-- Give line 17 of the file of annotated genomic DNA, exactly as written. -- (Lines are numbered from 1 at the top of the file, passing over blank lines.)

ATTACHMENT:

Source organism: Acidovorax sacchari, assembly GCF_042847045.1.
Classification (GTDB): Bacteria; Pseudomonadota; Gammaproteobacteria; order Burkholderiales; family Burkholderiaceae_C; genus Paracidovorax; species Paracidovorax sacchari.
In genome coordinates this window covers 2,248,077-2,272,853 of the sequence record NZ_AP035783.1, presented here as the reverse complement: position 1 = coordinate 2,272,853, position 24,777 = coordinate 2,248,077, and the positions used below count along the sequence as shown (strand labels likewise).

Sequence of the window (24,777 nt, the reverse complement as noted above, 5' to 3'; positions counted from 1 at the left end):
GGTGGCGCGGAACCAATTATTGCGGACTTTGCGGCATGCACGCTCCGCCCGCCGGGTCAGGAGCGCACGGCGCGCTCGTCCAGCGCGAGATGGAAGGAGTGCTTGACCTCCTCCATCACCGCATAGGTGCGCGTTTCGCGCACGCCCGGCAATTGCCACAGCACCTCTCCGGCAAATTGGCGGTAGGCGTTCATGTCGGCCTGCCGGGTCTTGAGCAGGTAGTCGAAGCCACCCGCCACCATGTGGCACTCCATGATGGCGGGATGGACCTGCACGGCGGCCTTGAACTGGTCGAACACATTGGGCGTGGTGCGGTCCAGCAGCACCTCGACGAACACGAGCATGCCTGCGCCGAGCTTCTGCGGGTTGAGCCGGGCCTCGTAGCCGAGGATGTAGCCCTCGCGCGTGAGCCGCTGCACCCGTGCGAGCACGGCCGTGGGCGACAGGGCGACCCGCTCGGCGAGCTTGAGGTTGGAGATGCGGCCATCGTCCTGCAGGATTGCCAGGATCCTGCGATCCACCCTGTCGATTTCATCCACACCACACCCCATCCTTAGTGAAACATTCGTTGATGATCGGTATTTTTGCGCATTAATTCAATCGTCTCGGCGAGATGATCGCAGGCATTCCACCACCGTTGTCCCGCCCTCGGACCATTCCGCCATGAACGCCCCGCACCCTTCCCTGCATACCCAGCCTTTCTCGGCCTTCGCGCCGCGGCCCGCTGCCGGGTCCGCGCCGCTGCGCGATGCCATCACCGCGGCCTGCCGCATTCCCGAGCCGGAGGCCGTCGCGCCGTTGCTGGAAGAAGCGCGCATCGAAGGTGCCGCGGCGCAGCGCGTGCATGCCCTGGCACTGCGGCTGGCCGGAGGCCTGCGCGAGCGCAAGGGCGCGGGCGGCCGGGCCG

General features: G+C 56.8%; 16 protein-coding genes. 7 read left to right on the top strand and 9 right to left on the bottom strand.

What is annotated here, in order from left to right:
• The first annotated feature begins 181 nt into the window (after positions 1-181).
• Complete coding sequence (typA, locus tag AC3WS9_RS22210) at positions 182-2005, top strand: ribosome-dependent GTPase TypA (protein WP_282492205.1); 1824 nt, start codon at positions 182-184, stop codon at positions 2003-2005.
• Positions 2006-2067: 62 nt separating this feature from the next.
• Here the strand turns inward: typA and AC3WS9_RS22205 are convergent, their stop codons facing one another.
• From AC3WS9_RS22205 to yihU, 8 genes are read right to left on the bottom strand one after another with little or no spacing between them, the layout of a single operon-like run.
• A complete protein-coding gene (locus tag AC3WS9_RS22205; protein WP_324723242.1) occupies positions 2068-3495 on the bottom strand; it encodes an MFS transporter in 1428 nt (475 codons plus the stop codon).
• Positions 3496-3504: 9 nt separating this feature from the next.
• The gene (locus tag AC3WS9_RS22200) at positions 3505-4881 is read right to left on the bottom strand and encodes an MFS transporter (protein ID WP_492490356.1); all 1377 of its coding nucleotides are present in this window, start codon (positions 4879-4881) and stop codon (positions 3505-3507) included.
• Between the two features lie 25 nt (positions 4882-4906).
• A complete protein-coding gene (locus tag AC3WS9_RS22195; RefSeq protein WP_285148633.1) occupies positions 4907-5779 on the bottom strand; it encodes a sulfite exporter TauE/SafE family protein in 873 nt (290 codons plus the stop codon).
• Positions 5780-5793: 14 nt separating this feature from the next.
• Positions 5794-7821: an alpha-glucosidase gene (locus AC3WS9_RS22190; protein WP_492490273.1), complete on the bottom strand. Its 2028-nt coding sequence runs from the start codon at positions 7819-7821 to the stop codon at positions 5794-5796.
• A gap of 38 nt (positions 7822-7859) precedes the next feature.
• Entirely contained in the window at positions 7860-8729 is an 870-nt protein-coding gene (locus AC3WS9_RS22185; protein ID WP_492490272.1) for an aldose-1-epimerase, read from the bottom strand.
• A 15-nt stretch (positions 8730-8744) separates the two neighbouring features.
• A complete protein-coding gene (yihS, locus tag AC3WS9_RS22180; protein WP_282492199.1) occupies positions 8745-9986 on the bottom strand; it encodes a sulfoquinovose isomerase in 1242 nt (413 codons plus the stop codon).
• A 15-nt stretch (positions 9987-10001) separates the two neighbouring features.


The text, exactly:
• A complete protein-coding gene (locus tag AC3WS9_RS22195; RefSeq protein WP_285148633.1) occupies positions 4907-5779 on the bottom strand; it encodes a sulfite exporter TauE/SafE family protein in 873 nt (290 codons plus the stop codon).